‘Cancer deaths likely to rise in coming years’

4 February, 2021 12:00 AM printer

The Covid-19 pandemic has had a “profound” impact on the diagnosis and treatment of cancer around the world, the World Health Organization (WHO) has said.

And breast cancer has now emerged as the leading cause of deaths worldwide among women, according to the UN health agency, reports AP.

More than a year since the new coronavirus crisis began, its impact on cancer care has been stark, with “50 percent of governments (having) cancer services partially or completely disrupted because of the pandemic”, Dr André Ilbawi from WHO’s Department of Noncommunicable Diseases, said on Tuesday.

“Delays in diagnosis are common. Interruptions in therapy or abandonment have increased significantly,” he was quoted by UN News. And this would likely have an impact in

the total number of cancer deaths in coming years, the doctor added.

“Healthcare professionals have been under great stress to deliver services and there are significant reductions in research and clinical trial enrolment. To state it simply, the consequences of the pandemic on cancer control efforts have been profound," Dr Ilbawi said.

An unspecified number of countries “of all income levels” had been affected, the WHO medic continued, although some wealthier nations had managed to counter the effects of the pandemic, including the Netherlands, where special programmes have been set up to speed up access to cancer diagnosis and treatment for those with symptoms.

Amid uncertainty over which Covid-19 vaccine might be the most suitable for cancer patients, given the increased vulnerability of some individuals, Dr Ilbawi said that "data from ongoing clinical vaccine trials is yet to be published".

“We do appreciate that cancer patients are being noted in these clinical trials because evidence has shown that cancer patients are at greater risk for Covid-related morbidity and mortality because of their immuno-suppression," he said.

According to WHO, the economic burden of cancer on communities is huge and increasing; in 2010, its cost was estimated at $1.16 trillion.

“In 2020, the number of people diagnosed with cancer globally reached 19.3 million, with the number of people dying increasing to 10 million," said Dr Ilbawi.

According to the agency, there were 2.3 million new breast cancer cases in 2020, representing almost 12 per cent of all cancer cases. It is also the leading cause of cancer death worldwide among women.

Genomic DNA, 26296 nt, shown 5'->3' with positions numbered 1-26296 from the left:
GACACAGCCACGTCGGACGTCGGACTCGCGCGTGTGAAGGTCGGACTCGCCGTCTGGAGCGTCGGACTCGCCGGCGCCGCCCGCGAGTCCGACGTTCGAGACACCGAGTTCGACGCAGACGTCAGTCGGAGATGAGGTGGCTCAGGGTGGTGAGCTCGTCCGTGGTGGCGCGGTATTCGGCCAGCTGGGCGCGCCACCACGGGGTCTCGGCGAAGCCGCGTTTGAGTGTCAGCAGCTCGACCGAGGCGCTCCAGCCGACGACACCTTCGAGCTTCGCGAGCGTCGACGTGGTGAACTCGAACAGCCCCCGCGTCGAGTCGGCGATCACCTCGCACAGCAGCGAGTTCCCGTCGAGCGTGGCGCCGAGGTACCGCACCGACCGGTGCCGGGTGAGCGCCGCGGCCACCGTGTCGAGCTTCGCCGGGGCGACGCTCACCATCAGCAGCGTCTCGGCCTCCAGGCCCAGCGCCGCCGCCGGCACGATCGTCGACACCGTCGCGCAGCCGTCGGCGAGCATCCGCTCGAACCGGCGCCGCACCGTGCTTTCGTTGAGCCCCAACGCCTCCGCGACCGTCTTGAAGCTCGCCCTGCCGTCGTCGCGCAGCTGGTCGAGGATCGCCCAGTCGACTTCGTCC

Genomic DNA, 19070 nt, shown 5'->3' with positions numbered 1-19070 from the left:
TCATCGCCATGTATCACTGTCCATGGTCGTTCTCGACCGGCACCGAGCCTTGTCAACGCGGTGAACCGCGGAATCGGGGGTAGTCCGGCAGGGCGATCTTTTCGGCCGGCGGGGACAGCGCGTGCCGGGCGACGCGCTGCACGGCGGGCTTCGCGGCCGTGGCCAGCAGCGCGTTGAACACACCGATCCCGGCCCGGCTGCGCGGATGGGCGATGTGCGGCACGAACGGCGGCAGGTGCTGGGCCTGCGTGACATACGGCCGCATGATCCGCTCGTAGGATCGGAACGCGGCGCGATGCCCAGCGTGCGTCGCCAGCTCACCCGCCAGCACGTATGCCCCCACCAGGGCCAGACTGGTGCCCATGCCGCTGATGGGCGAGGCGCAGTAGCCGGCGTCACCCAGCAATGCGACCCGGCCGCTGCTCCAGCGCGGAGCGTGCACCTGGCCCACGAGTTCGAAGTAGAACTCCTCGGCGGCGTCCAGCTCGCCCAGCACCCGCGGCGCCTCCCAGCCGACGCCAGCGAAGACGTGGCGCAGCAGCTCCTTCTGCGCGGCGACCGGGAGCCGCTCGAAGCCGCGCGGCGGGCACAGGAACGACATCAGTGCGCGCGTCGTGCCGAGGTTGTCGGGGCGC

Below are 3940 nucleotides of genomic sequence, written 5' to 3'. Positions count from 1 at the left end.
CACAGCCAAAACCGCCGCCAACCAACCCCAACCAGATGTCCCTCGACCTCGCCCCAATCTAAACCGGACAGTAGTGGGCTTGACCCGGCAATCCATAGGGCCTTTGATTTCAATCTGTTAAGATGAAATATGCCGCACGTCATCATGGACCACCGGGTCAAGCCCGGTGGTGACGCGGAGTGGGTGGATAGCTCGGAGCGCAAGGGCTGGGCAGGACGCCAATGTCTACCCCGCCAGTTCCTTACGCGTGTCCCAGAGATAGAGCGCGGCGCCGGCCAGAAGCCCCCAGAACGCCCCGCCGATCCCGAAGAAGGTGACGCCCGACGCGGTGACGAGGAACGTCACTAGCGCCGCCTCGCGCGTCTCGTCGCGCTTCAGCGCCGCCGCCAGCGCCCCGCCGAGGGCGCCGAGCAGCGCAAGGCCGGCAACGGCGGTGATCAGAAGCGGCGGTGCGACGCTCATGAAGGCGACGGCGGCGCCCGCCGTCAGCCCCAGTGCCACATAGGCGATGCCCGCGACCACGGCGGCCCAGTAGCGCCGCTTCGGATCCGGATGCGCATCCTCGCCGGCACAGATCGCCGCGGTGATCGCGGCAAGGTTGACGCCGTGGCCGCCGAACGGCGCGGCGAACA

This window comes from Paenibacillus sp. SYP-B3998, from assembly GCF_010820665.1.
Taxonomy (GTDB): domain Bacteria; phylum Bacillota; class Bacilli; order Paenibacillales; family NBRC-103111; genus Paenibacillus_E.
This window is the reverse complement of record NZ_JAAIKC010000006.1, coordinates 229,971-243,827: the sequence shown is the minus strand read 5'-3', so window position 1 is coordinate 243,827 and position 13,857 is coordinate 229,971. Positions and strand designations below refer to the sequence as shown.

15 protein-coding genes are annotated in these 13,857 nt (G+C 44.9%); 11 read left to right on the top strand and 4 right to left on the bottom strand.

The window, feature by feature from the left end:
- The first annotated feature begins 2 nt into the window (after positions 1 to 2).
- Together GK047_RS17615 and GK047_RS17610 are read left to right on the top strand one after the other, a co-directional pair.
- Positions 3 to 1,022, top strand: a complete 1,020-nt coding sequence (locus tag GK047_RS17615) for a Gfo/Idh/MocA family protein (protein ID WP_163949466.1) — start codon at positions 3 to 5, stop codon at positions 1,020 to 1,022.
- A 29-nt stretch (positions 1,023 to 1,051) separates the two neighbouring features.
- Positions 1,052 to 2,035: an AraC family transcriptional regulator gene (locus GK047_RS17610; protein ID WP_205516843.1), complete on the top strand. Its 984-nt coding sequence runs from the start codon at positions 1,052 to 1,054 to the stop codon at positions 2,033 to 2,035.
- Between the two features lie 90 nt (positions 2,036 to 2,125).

Speaking via Zoom in Geneva ahead of the World Cancer Day this Thursday, Dr Ilbawi noted that “for the first time, breast cancer now constitutes the most commonly occurring cancer globally, followed by lung, and colorectal”.

The WHO official warned that the burden of cancer is expected to rise further in the years ahead for a variety of reasons, including population growth, with the number of new cases worldwide in 2040 likely to be 47 percent higher than in 2020.

The greatest increases will be in low and middle income countries where late-stage diagnosis and lack of access to quality and affordable diagnosis and treatment are common, the UN health agency said in a statement.

Highlighting efforts to tackle cervical cancer, WHO noted that it is the fourth-most common cancer among women globally, with an estimated 604,000 new cases in 2020 and 700,000 cases and 400,000 deaths forecast in 2030.

Sufferers from poorer countries are disproportionately affected, with nearly 90 percent of global deaths in 2020 from cervical cancer occurring in low- and middle-income nations.

Underscoring the benefits of early diagnosis and appropriate treatment, the UN health agency appealed for better availability of human papillomavirus vaccine (HPV) and low-cost approaches for screening and treating pre-cancer “before it progresses to invasive cancer”, in addition to new approaches to surgical training.

“To get on the path to eliminate cervical cancer, we must achieve three targets by 2030: 90 percent of girls fully vaccinated with the HPV vaccine by 15 years of age, 70 percent of women screened using a high-performance test by age 35 and again by 45 and 90 percent of women identified with cervical cancer treated,” WHO said.

Achieving these targets would lead to a decline in cases of more than 70 percent by 2050 and help to avert 4.5 million cervical cancer deaths.